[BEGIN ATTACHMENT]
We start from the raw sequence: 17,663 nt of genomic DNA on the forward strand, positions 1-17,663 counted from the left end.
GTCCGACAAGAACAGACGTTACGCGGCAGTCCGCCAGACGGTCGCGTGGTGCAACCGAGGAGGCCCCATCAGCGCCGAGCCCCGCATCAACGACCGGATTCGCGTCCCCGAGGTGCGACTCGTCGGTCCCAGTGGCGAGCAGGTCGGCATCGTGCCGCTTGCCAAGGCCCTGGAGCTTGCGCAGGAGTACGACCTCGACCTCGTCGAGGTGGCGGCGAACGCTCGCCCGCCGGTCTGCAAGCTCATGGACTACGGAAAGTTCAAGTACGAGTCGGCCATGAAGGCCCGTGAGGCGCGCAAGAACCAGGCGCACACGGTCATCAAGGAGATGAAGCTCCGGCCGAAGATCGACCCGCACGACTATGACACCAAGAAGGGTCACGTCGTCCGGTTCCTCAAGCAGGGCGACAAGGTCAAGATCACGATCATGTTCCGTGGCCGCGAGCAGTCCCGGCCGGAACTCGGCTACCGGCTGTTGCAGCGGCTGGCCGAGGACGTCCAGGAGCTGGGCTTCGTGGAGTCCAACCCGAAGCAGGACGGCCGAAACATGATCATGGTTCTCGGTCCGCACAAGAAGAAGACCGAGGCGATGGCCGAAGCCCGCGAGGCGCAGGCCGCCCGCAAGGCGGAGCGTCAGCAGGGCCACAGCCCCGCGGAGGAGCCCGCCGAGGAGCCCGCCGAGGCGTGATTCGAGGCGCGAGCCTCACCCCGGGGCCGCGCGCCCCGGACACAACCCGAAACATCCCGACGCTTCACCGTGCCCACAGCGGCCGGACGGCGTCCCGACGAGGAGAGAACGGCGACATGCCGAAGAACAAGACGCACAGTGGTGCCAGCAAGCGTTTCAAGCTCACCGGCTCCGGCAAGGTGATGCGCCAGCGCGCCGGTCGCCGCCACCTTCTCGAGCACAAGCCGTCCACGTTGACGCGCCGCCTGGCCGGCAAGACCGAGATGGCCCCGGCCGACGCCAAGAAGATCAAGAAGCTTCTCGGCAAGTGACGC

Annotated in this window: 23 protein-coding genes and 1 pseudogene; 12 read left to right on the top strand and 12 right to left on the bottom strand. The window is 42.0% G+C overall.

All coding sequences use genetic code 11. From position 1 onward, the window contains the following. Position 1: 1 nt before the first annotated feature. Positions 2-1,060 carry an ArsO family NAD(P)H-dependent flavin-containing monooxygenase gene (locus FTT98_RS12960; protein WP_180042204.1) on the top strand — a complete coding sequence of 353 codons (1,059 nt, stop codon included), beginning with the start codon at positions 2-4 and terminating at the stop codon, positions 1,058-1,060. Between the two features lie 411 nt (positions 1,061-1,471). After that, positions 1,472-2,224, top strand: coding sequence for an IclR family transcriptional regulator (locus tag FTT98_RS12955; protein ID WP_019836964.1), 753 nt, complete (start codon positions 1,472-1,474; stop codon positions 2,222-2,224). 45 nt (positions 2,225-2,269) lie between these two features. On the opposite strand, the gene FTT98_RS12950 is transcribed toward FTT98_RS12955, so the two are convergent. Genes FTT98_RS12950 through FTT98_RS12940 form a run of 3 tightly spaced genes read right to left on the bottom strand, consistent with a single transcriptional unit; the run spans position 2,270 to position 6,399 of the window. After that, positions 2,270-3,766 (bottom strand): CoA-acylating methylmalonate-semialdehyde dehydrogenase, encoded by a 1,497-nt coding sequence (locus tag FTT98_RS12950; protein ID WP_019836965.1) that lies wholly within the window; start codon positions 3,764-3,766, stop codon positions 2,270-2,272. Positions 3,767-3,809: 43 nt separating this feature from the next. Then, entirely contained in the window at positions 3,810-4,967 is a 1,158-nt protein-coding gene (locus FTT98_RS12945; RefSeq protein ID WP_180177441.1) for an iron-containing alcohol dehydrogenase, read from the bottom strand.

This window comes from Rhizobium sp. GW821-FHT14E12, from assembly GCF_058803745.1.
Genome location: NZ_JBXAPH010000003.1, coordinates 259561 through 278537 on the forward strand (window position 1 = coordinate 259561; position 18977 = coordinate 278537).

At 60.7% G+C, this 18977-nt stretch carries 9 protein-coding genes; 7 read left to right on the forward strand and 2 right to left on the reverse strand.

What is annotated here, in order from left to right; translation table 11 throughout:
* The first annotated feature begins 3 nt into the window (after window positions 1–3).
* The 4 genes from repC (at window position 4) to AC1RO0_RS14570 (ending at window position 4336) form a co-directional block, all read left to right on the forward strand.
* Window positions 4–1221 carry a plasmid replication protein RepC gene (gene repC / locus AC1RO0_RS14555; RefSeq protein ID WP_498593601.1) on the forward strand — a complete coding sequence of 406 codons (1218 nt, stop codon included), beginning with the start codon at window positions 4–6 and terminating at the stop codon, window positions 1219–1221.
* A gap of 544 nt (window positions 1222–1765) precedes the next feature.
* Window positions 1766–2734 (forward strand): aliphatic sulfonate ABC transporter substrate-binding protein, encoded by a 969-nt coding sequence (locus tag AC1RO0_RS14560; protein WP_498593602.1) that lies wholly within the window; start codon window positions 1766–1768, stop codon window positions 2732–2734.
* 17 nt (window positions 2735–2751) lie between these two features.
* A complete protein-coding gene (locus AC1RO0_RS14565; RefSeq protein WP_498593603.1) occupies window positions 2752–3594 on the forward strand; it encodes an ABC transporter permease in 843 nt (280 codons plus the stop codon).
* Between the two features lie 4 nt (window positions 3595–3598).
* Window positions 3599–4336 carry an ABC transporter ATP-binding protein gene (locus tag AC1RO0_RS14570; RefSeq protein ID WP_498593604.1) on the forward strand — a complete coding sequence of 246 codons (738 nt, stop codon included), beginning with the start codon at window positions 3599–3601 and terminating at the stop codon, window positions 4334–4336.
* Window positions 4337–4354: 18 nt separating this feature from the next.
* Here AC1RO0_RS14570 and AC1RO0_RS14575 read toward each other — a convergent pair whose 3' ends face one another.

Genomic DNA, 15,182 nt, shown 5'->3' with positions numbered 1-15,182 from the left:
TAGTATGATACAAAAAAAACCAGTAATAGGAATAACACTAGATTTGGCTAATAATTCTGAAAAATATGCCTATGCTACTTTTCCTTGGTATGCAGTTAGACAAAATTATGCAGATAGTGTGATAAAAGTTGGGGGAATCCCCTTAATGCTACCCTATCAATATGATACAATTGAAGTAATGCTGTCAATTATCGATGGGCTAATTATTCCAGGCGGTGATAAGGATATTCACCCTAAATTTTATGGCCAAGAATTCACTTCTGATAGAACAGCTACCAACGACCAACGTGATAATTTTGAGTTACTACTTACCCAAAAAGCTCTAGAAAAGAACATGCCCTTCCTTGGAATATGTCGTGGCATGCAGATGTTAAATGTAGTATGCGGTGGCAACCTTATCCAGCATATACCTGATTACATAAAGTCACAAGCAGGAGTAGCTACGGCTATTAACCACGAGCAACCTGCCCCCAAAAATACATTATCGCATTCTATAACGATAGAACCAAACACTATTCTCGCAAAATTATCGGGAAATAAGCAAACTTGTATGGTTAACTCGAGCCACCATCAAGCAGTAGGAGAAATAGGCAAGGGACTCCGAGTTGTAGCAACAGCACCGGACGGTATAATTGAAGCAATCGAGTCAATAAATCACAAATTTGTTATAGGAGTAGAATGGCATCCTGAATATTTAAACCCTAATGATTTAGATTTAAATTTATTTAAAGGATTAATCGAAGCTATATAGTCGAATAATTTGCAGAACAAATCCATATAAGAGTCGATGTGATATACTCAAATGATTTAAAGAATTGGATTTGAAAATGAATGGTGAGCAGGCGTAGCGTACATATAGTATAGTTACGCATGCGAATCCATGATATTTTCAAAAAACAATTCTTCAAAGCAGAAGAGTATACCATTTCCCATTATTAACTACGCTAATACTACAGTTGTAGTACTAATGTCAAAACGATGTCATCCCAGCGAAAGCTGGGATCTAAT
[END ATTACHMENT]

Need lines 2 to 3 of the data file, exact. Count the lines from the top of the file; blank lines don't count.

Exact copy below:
GTCCGACAAGAACAGACGTTACGCGGCAGTCCGCCAGACGGTCGCGTGGTGCAACCGAGGAGGCCCCATCAGCGCCGAGCCCCGCATCAACGACCGGATTCGCGTCCCCGAGGTGCGACTCGTCGGTCCCAGTGGCGAGCAGGTCGGCATCGTGCCGCTTGCCAAGGCCCTGGAGCTTGCGCAGGAGTACGACCTCGACCTCGTCGAGGTGGCGGCGAACGCTCGCCCGCCGGTCTGCAAGCTCATGGACTACGGAAAGTTCAAGTACGAGTCGGCCATGAAGGCCCGTGAGGCGCGCAAGAACCAGGCGCACACGGTCATCAAGGAGATGAAGCTCCGGCCGAAGATCGACCCGCACGACTATGACACCAAGAAGGGTCACGTCGTCCGGTTCCTCAAGCAGGGCGACAAGGTCAAGATCACGATCATGTTCCGTGGCCGCGAGCAGTCCCGGCCGGAACTCGGCTACCGGCTGTTGCAGCGGCTGGCCGAGGACGTCCAGGAGCTGGGCTTCGTGGAGTCCAACCCGAAGCAGGACGGCCGAAACATGATCATGGTTCTCGGTCCGCACAAGAAGAAGACCGAGGCGATGGCCGAAGCCCGCGAGGCGCAGGCCGCCCGCAAGGCGGAGCGTCAGCAGGGCCACAGCCCCGCGGAGGAGCCCGCCGAGGAGCCCGCCGAGGCGTGATTCGAGGCGCGAGCCTCACCCCGGGGCCGCGCGCCCCGGACACAACCCGAAACATCCCGACGCTTCACCGTGCCCACAGCGGCCGGACGGCGTCCCGACGAGGAGAGAACGGCGACATGCCGAAGAACAAGACGCACAGTGGTGCCAGCAAGCGTTTCAAGCTCACCGGCTCCGGCAAGGTGATGCGCCAGCGCGCCGGTCGCCGCCACCTTCTCGAGCACAAGCCGTCCACGTTGACGCGCCGCCTGGCCGGCAAGACCGAGATGGCCCCGGCCGACGCCAAGAAGATCAAGAAGCTTCTCGGCAAGTGACGC

Annotated in this window: 23 protein-coding genes and 1 pseudogene; 12 read left to right on the top strand and 12 right to left on the bottom strand. The window is 42.0% G+C overall.